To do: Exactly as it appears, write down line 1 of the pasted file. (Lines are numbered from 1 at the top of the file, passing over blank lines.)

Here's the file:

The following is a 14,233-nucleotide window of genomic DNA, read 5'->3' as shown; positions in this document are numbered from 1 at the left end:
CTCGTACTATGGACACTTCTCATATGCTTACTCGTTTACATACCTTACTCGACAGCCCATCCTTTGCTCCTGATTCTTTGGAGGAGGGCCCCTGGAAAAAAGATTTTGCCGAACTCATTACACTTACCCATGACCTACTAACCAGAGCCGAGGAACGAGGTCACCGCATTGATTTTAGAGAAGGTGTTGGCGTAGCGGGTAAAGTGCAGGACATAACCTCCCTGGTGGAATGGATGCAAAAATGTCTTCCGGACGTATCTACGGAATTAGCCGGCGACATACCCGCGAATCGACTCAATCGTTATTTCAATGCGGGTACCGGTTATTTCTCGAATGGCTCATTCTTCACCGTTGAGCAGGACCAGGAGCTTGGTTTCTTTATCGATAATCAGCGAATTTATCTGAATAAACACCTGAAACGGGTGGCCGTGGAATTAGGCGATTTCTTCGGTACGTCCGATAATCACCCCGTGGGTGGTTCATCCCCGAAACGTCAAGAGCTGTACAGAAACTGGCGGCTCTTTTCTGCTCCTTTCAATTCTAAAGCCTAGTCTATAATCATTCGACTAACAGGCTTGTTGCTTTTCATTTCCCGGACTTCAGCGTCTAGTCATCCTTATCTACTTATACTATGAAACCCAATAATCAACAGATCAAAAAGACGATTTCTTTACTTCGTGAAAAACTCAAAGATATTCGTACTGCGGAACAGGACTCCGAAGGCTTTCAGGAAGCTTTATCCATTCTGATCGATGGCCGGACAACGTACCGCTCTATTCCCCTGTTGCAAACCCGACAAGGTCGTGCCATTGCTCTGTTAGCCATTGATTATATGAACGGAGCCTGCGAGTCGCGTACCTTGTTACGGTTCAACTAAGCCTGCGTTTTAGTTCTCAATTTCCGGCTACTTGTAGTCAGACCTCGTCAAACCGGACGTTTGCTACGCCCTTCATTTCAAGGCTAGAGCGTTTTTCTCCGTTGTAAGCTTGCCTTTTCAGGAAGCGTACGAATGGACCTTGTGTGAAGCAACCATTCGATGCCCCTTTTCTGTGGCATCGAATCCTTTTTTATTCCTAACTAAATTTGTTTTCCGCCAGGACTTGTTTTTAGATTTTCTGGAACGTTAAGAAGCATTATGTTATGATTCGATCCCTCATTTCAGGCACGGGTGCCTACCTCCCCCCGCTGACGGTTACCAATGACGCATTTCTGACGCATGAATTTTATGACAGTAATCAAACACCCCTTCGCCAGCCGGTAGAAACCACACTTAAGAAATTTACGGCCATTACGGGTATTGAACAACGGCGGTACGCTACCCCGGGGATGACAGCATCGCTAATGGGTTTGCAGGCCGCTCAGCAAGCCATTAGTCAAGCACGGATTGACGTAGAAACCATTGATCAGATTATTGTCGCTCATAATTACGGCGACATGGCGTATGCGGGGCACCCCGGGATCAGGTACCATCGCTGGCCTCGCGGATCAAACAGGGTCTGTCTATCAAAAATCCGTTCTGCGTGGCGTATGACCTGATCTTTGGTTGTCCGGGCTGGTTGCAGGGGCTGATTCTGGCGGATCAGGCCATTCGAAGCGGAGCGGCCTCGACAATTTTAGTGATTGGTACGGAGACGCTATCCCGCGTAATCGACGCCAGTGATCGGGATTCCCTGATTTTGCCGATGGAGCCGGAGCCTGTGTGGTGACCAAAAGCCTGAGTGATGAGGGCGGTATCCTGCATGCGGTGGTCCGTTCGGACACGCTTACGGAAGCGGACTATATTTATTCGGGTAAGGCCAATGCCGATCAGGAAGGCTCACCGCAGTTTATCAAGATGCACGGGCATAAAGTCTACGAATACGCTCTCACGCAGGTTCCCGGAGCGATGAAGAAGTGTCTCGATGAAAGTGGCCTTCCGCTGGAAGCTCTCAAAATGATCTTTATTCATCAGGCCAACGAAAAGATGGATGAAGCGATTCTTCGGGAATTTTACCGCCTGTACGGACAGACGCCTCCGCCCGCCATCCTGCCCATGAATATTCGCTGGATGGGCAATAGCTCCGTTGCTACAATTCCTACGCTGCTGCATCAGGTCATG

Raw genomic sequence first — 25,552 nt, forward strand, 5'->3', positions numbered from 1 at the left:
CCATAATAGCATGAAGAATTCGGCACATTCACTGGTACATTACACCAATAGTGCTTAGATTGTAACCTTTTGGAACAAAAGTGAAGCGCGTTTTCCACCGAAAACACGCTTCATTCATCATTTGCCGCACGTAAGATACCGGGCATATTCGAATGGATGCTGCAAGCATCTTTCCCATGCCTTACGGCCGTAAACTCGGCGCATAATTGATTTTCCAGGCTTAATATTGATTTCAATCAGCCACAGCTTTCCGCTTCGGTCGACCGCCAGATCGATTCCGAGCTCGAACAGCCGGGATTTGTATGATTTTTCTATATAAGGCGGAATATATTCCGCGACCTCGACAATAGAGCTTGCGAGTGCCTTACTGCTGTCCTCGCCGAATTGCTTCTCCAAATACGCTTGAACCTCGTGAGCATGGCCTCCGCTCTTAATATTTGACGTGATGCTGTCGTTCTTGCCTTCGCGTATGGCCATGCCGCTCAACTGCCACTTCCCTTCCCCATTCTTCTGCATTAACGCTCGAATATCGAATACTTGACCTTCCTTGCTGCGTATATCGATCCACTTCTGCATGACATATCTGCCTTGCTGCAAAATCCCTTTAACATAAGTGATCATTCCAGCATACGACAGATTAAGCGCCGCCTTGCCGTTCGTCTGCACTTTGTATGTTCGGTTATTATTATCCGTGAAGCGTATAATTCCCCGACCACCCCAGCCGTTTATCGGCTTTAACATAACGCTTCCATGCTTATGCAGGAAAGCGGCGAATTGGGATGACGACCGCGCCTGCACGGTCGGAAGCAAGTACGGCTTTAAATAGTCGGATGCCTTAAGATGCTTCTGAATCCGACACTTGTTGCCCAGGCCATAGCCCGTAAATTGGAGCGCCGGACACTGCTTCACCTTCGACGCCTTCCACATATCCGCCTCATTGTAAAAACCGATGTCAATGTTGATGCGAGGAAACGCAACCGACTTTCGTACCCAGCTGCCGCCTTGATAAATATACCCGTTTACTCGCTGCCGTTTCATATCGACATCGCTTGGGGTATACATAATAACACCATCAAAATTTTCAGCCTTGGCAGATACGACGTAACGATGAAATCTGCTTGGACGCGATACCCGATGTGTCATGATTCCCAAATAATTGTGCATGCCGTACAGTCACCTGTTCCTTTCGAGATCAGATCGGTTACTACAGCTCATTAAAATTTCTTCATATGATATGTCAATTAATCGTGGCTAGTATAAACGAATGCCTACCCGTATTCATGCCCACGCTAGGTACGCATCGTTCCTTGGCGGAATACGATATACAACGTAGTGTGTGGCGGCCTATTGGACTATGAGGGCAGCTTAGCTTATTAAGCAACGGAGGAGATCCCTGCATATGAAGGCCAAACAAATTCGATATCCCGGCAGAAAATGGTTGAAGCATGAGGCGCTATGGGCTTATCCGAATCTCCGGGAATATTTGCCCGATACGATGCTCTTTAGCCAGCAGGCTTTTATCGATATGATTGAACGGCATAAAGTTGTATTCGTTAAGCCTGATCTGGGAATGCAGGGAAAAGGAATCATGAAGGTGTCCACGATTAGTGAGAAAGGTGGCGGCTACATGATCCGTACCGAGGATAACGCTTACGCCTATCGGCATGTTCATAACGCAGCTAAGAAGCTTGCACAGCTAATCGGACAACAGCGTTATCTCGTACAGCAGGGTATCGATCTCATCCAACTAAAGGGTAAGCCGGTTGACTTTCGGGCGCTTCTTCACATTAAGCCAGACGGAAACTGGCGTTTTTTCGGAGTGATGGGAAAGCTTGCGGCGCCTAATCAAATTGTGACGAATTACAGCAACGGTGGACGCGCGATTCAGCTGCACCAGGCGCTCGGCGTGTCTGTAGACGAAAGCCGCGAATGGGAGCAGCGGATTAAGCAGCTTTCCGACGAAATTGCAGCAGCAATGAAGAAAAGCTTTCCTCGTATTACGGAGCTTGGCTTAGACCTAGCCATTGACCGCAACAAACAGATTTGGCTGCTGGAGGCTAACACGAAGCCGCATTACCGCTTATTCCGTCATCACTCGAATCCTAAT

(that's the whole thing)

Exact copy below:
The following is a 14,233-nucleotide window of genomic DNA, read 5'->3' as shown; positions in this document are numbered from 1 at the left end: